A refugee’s voice

Murda Al-Masri. (Photo: Jordan News)
Murda Al-Masri. (Photo: Jordan News)
I have heard the word “refugee” thousands of times, but I have never thought about what it actually means. On social media, TV channels, or on the radio, I have heard people talking about refugee situations. I was young, looking forward to being an active person in my country and even around the world.اضافة اعلان

My neighbor in my small town in Syria was from a Palestinian family, forced to leave Palestine in 1948.  We lived together, but I never tried to ask them about the feeling of being refugees, and how the forced migration was.

Now I am a refugee, and I’m living with the feelings that millions of people have lived with before. Now I can understand what the TV presenters meant when they talked about the lack of water, lack of shelter, no funding for the basic services for people in need.

In 2012, I didn’t choose to be a refugee. I was forced to leave my country, Syria, where my future, my hope, and my life were. 

A man with tired and sharp facial features said to me: “Rescue your family now. There is no time to gather your bags: bring water and a small hand bag, it’s only a few days until you go back home.”

The green view of the balcony with walls painted sky-blue was the last sight I saw of my room.  I felt that it could be a long time before I was there again. The novel Madame Bovary, which I had started reading, was next to my bed.

It has been nine years and my uncle and I still can’t go back to the olive tree, whose shadow I used to sit in. These were a heavy and long “few days.”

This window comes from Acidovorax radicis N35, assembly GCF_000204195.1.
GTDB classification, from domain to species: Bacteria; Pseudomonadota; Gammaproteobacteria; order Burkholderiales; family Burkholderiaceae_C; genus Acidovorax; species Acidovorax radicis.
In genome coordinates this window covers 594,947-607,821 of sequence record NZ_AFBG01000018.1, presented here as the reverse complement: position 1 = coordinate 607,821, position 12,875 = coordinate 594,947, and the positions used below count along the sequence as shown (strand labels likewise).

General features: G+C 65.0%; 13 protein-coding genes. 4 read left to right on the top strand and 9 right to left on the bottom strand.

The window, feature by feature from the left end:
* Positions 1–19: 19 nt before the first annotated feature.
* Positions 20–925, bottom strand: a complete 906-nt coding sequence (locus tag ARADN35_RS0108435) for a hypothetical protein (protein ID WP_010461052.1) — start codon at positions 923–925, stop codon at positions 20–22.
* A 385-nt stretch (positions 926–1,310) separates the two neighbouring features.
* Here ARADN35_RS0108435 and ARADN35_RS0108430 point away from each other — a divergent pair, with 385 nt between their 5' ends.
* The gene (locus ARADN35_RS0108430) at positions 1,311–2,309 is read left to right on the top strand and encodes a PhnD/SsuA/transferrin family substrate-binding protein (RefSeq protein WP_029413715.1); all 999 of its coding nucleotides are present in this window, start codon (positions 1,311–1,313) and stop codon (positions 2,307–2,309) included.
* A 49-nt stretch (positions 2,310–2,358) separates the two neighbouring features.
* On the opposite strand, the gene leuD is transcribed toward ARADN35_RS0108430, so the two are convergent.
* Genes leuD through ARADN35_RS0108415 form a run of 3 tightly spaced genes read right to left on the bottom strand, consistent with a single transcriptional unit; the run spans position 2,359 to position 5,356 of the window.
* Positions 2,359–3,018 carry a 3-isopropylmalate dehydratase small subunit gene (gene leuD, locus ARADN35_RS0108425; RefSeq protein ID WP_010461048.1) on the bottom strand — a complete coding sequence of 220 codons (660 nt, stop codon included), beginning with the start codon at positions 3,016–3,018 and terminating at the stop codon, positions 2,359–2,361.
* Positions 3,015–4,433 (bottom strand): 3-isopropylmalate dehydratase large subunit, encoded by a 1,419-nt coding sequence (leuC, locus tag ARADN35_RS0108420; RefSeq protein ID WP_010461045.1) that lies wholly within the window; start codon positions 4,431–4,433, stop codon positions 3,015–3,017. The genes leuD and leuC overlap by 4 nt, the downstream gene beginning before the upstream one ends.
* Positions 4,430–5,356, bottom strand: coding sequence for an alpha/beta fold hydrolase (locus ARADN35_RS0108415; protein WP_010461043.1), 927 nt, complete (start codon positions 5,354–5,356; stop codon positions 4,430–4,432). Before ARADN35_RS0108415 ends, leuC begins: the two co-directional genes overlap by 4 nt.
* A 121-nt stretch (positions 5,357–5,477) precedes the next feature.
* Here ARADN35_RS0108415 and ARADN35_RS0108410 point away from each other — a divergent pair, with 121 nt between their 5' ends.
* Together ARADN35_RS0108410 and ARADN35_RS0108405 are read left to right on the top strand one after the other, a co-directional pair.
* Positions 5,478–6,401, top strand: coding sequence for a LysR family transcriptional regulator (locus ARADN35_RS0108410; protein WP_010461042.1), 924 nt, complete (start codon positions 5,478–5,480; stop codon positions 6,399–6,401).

Hundreds of thousands of Syrian refugees are living in Jordan. The majority of them came after the Syrian crisis started in 2011. I’m one of them. They are safe in Jordan, They do not have any fears related to the feeling of security or the infringement of their dignity or basic human rights.

But there are still challenges facing refugees. Being a refugee means that you need to do your best to get your basic needs. In Jordan, Syrian refugees are struggling to make income and pay for their daily needs and for other expenditures. The majority of Syrian refugees in Jordan live in urban areas, so they have to pay rent and other utilities. International organizations have started providing assistance for some of them, but a large number of them don’t get any support regarding their basic needs or utilities.

A large number of Syrian refugees are well-educated, and due to the high level of unemployment rates among Jordanians, especially among graduates; there is a high level of unemployment among educated Syrian refugees as well. Due to the Jordanian Labor Law, refugees are not allowed to work in some “closed professions”, which is why refugees look for any opportunities they can to get jobs, even if those opportunities don’t fit their qualifications. 

Lack of funding is a clear reason why the support for refugees in Jordan has decreased. The amounts that some families were getting have decreased and big humanitarian relief projects have closed unfortunately.

I believe that nations rise because of the educated, and we can measure the development of any state by the level of health care and education provided. Many Syrian refugees in Jordan were forced to leave school due to financial pressures; many children have dropped out of their schools to join work to support their families. It is the most dangerous phenomenon facing the future of this generation.

In general, the dreams of any refugee in this world are very simple: to live in peace and safety, and to go back home where they were born and grew up.

Oh tired uncle; I hope you are fine now. I know you didn’t mean to lie to me when you told me it would only be a “few days” until we returned home. I want to tell you that I have a new life here in Jordan, a nice small family, and I painted my room in a sky-blue color. And I even finished reading Madame Bovary.

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